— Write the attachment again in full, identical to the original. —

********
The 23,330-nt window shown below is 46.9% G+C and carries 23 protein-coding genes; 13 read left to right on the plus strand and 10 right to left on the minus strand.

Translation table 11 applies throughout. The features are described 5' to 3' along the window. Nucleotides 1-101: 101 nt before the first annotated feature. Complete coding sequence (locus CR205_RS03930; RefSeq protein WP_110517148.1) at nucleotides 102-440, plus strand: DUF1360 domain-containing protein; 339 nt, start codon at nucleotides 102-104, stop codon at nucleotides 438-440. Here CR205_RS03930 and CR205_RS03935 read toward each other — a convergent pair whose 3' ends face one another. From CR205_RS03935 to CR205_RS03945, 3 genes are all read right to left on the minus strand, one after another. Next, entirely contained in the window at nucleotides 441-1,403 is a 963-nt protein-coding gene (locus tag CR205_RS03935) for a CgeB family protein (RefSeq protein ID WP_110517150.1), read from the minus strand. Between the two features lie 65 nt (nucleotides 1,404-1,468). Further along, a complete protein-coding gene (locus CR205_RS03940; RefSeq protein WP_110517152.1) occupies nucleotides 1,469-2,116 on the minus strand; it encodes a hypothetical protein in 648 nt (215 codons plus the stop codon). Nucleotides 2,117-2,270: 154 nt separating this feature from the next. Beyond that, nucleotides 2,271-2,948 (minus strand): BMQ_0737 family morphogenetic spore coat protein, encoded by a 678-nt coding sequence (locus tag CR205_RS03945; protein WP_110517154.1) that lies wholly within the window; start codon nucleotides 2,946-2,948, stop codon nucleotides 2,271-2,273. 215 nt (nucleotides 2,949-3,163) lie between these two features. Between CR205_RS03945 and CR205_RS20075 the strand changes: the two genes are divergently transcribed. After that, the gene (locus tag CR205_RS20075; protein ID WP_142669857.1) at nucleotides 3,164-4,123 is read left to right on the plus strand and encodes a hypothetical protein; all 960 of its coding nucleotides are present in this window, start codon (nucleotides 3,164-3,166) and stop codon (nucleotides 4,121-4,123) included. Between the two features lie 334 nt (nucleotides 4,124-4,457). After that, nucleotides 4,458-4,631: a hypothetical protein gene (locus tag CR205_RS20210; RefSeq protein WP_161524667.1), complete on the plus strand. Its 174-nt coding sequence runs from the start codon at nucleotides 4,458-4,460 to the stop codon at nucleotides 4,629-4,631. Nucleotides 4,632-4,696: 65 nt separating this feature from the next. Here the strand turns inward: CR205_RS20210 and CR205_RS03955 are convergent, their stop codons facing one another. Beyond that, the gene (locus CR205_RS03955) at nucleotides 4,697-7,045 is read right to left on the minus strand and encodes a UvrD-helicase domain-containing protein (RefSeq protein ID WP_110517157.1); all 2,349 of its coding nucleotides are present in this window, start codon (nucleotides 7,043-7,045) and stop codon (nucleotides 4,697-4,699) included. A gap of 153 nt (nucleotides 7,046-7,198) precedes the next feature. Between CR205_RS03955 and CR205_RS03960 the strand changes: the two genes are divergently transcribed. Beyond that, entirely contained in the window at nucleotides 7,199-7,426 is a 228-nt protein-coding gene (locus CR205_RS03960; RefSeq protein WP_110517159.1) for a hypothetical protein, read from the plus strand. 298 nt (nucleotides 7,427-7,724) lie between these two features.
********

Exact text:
The 23,330-nt window shown below is 46.9% G+C and carries 23 protein-coding genes; 13 read left to right on the plus strand and 10 right to left on the minus strand.

Translation table 11 applies throughout. The features are described 5' to 3' along the window. Nucleotides 1-101: 101 nt before the first annotated feature. Complete coding sequence (locus CR205_RS03930; RefSeq protein WP_110517148.1) at nucleotides 102-440, plus strand: DUF1360 domain-containing protein; 339 nt, start codon at nucleotides 102-104, stop codon at nucleotides 438-440. Here CR205_RS03930 and CR205_RS03935 read toward each other — a convergent pair whose 3' ends face one another. From CR205_RS03935 to CR205_RS03945, 3 genes are all read right to left on the minus strand, one after another. Next, entirely contained in the window at nucleotides 441-1,403 is a 963-nt protein-coding gene (locus tag CR205_RS03935) for a CgeB family protein (RefSeq protein ID WP_110517150.1), read from the minus strand. Between the two features lie 65 nt (nucleotides 1,404-1,468). Further along, a complete protein-coding gene (locus CR205_RS03940; RefSeq protein WP_110517152.1) occupies nucleotides 1,469-2,116 on the minus strand; it encodes a hypothetical protein in 648 nt (215 codons plus the stop codon). Nucleotides 2,117-2,270: 154 nt separating this feature from the next. Beyond that, nucleotides 2,271-2,948 (minus strand): BMQ_0737 family morphogenetic spore coat protein, encoded by a 678-nt coding sequence (locus tag CR205_RS03945; protein WP_110517154.1) that lies wholly within the window; start codon nucleotides 2,946-2,948, stop codon nucleotides 2,271-2,273. 215 nt (nucleotides 2,949-3,163) lie between these two features. Between CR205_RS03945 and CR205_RS20075 the strand changes: the two genes are divergently transcribed. After that, the gene (locus tag CR205_RS20075; protein ID WP_142669857.1) at nucleotides 3,164-4,123 is read left to right on the plus strand and encodes a hypothetical protein; all 960 of its coding nucleotides are present in this window, start codon (nucleotides 3,164-3,166) and stop codon (nucleotides 4,121-4,123) included. Between the two features lie 334 nt (nucleotides 4,124-4,457). After that, nucleotides 4,458-4,631: a hypothetical protein gene (locus tag CR205_RS20210; RefSeq protein WP_161524667.1), complete on the plus strand. Its 174-nt coding sequence runs from the start codon at nucleotides 4,458-4,460 to the stop codon at nucleotides 4,629-4,631. Nucleotides 4,632-4,696: 65 nt separating this feature from the next. Here the strand turns inward: CR205_RS20210 and CR205_RS03955 are convergent, their stop codons facing one another. Beyond that, the gene (locus CR205_RS03955) at nucleotides 4,697-7,045 is read right to left on the minus strand and encodes a UvrD-helicase domain-containing protein (RefSeq protein ID WP_110517157.1); all 2,349 of its coding nucleotides are present in this window, start codon (nucleotides 7,043-7,045) and stop codon (nucleotides 4,697-4,699) included. A gap of 153 nt (nucleotides 7,046-7,198) precedes the next feature. Between CR205_RS03955 and CR205_RS03960 the strand changes: the two genes are divergently transcribed. Beyond that, entirely contained in the window at nucleotides 7,199-7,426 is a 228-nt protein-coding gene (locus CR205_RS03960; RefSeq protein WP_110517159.1) for a hypothetical protein, read from the plus strand. 298 nt (nucleotides 7,427-7,724) lie between these two features.